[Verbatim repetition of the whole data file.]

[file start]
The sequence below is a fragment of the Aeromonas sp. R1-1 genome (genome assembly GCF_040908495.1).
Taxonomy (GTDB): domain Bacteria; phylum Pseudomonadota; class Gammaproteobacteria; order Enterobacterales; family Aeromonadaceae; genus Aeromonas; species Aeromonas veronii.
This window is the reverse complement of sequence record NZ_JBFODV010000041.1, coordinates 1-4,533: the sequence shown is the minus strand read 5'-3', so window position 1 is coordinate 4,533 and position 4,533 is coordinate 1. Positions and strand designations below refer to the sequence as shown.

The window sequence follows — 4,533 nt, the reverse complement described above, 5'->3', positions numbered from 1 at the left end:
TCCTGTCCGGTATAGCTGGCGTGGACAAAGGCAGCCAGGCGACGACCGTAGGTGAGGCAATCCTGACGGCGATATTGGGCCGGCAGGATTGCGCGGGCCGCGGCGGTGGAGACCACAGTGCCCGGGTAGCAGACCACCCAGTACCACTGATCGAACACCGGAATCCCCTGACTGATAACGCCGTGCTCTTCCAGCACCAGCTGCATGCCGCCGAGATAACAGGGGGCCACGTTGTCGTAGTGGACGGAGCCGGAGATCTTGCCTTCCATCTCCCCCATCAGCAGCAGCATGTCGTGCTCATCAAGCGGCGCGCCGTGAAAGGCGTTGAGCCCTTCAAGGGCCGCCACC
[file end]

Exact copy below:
The sequence below is a fragment of the Aeromonas sp. R1-1 genome (genome assembly GCF_040908495.1).
Taxonomy (GTDB): domain Bacteria; phylum Pseudomonadota; class Gammaproteobacteria; order Enterobacterales; family Aeromonadaceae; genus Aeromonas; species Aeromonas veronii.
This window is the reverse complement of sequence record NZ_JBFODV010000041.1, coordinates 1-4,533: the sequence shown is the minus strand read 5'-3', so window position 1 is coordinate 4,533 and position 4,533 is coordinate 1. Positions and strand designations below refer to the sequence as shown.

The window sequence follows — 4,533 nt, the reverse complement described above, 5'->3', positions numbered from 1 at the left end:
TCCTGTCCGGTATAGCTGGCGTGGACAAAGGCAGCCAGGCGACGACCGTAGGTGAGGCAATCCTGACGGCGATATTGGGCCGGCAGGATTGCGCGGGCCGCGGCGGTGGAGACCACAGTGCCCGGGTAGCAGACCACCCAGTACCACTGATCGAACACCGGAATCCCCTGACTGATAACGCCGTGCTCTTCCAGCACCAGCTGCATGCCGCCGAGATAACAGGGGGCCACGTTGTCGTAGTGGACGGAGCCGGAGATCTTGCCTTCCATCTCCCCCATCAGCAGCAGCATGTCGTGCTCATCAAGCGGCGCGCCGTGAAAGGCGTTGAGCCCTTCAAGGGCCGCCACC